The Alter Rebbe was the founding father of the Lubavitch Hasidic dynasty. He was also a prolific composer, who—in spite of not owning (and not knowing how to play) any instruments—composed several hundred nigunim, or wordless songs. These songs were meant to induce a trancelike, elevated spiritual state.
One wonders what the Alter Rebbe would have thought—or how he would have participated in—a concert of the jazz/metal band Deveykus, who covers the Alter Rebbe’s most famous (and eponymous) nigun with simmering cymbals, edge-of-your-seat guitars, and a sickeningly adept trombone on their first album, the just-released Pillar Without Mercy.
At 6 songs and nearly 60 minutes, the album is a brooding, rhythm-intensive monster, an unexpected but seamless potential companion to meditation or shuckeling, that silent swaying that accompanies prayer in many traditional circles. Front man and trombonist Dan Blacksberg calls his music “Hasidic doom metal.” He himself might not be a hasid—at least, not on the outside—but his music is deep, loud, hard, and unexpectedly enlightening.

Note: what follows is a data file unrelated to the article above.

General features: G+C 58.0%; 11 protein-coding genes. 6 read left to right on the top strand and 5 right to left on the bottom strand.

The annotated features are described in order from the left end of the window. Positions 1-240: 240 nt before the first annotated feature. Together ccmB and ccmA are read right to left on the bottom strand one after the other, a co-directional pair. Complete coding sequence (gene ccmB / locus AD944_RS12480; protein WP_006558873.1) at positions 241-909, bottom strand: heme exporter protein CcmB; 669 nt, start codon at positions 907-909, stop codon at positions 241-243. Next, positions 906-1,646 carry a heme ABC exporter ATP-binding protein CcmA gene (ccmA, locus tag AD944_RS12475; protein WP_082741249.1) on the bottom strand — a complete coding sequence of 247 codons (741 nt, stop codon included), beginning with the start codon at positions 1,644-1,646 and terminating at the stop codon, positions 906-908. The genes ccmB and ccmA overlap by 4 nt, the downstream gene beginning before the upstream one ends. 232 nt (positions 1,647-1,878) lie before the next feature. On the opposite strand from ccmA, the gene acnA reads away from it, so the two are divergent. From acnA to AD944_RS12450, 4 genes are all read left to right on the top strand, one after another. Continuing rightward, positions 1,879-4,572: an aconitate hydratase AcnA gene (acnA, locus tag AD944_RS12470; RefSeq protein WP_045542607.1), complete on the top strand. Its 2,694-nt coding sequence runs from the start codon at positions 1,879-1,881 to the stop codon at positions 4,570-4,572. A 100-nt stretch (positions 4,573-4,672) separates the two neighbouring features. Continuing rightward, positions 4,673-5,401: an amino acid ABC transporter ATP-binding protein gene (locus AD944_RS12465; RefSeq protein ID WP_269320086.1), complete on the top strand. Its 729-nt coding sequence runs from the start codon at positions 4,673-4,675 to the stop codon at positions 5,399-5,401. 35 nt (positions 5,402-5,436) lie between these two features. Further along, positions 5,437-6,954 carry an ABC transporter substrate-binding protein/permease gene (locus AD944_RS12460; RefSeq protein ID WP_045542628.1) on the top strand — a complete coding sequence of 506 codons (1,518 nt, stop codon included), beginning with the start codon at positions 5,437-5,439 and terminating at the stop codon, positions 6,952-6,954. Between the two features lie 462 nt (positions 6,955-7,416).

Watch Deveykus perform Hasidic doom metal: